Economists love to talk about money. Everywhere you look, you see economists in news columns or on television chiming in. They offer projections about the flow and transfer of money between people and institutions, such as banks, countries, or the stock market.
Macroeconomists love to talk about a concept called gross domestic product (GDP). This is a measure of the total value of goods and services produced within an economy. According to the latest reports of the Federal Reserve , the growth in real US GDP is projected to rise substantially this year. The economy is slowly recovering from the COVID-19 crisis.
Money makes the world go round
Where did this obsession with money come from? Do economists assume the only thing normal people care about is the number in their bank accounts?
What about the things that truly make us happy? Things like taking vacations with our family, and having a clean and safe place to live? Or what about having the resources to pursue our personal hobbies? It turns out, as weird as they may seem sometimes, economists are well aware attuned to the finer things in life.
A key tenet of modern economic theory is that government policies should aim to maximize the utility of its citizens. The notion of utility, which is simply a fancy way of saying “happiness,” harks back to John Stuart Mill’s utilitarian moral philosophy. It has been rooted in economic thought since Daniel Burnoulli formalized it through what is known as a utility function.
In short, economists realize that money is simply a means to an end. The real value of money comes not from having money in itself, but rather the new opportunities people have to increase their happiness as they become wealthier.
What is “happiness,” exactly?
But two questions immediately arise when one considers this utilitarian approach. The first question is based on the assumption that money is only a means to the end goal of making us happier. So why don’t we simply make life easier by directly measuring happiness to begin with?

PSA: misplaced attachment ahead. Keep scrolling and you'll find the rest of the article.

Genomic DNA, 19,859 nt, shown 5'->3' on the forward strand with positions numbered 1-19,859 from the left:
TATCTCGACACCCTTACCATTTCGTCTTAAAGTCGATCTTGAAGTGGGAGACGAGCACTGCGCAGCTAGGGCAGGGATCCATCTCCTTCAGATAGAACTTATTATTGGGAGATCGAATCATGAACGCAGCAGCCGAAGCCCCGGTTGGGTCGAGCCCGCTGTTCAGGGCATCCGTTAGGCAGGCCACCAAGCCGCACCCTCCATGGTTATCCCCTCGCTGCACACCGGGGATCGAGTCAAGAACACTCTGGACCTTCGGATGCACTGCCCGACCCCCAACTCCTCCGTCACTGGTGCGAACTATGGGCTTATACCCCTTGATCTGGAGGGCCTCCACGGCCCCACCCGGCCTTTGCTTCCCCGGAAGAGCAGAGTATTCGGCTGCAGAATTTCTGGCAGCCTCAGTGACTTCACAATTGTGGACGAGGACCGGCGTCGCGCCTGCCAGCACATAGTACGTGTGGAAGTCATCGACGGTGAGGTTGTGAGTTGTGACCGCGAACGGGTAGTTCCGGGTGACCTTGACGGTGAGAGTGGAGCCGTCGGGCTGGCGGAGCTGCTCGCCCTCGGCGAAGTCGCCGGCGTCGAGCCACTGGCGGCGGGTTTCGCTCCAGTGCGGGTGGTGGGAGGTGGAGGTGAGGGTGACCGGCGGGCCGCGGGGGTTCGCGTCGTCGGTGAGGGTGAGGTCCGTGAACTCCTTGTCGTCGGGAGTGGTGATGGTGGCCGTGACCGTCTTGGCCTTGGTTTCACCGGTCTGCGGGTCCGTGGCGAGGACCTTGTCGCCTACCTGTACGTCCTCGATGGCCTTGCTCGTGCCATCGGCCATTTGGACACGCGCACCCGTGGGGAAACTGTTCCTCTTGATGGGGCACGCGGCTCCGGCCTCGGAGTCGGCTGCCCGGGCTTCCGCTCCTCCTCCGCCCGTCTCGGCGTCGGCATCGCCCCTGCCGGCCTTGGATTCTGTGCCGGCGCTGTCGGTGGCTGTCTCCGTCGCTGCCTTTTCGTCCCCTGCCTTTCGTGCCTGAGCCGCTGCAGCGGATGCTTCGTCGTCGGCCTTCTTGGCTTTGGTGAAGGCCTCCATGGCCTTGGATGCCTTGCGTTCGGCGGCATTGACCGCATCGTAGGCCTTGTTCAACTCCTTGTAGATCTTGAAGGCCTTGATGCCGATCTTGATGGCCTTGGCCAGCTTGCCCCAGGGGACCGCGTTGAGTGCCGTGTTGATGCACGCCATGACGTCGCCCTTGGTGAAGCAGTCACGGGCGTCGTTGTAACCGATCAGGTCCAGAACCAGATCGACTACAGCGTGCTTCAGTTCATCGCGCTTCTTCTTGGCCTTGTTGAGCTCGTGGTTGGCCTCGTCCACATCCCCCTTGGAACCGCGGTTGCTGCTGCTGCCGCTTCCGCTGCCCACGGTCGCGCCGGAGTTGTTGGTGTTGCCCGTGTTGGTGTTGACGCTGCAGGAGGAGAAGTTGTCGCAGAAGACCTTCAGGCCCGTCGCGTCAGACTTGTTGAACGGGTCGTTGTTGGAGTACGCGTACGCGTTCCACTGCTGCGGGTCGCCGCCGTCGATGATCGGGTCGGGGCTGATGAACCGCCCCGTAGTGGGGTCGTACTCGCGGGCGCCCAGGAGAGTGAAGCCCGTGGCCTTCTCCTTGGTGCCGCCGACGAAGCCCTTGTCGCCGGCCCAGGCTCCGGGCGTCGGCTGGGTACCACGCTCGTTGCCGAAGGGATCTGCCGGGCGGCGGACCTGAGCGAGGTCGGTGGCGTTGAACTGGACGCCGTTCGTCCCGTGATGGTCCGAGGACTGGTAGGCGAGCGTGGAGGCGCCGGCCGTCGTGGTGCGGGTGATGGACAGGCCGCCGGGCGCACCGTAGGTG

The main problem with this is that getting a reliable measure of even one individual’s “amount of happiness.” It’s a very difficult task, let alone measuring the happiness of a country. Happiness has sort of a subjective quality about it. Consequently, it is much more difficult to accurately account for than, say, keeping track of a country’s GDP.
This difficulty, however, has not deterred everyone. Take, for example, the Journal of Happiness Studies. This highly-regarded, peer-reviewed economics journal publishes studies that seek to make the study of happiness a more tractable science.
In fact, the country of Bhutan keeps track of a measure of gross national happiness (GNH), which their former king declared to be of more national importance than GDP. Still, because of the measurement difficulties mentioned above, such approaches have yet to catch on in the wider economic world.
Can money buy happiness?
The second question which arises is whether money or wealth truly is a good, albeit indirect, way to measure an individual’s or country’s happiness. At first glance, it would seem that making this assumption is on good logical footing. Surely giving me more money shouldn’t make me less happy? Right?
Unfortunately, this seems to be as far as we can get without any data. But we’re in luck. Because part of the study of happiness which I mentioned above is concerned with determining the relationship between wealth and happiness. Such studies have produced charts similar to the ones below:
One the left-hand side we see a plot of a large collection of countries. GDP per person (income per person) is on the bottom axis, and a measure of happiness is on the vertical axis. On the right-hand side we see the same plot with a trend line added in. This roughly tells us the statistically justified best way to think about the relationship between these two variables.
And the correlation is…
In essence, we see that happiness or life satisfaction is strongly and positively correlated with wealth. The relationship is obviously not perfect, though. For instance, we see that Denmark is both slightly less wealthy but at the same time slightly more happy than the US.
The same anomaly holds on a much larger scale when we compare Britain and Venezuela. Perhaps an explanation is that after some point, accruing a little more wealth comes at the cost of a lot more work. The result is a lot less time for leisure.
Nevertheless, despite these outliers, the data tell a compelling story: Measuring wealth is a good, albeit indirect and imperfect, indicator of happiness, and it’s pretty easy to measure.
If you would like to learn more about this relationship, consider taking my Econ 2302 course in which we discuss such topics in more depth.
Assistant and Pickens Professor of Economics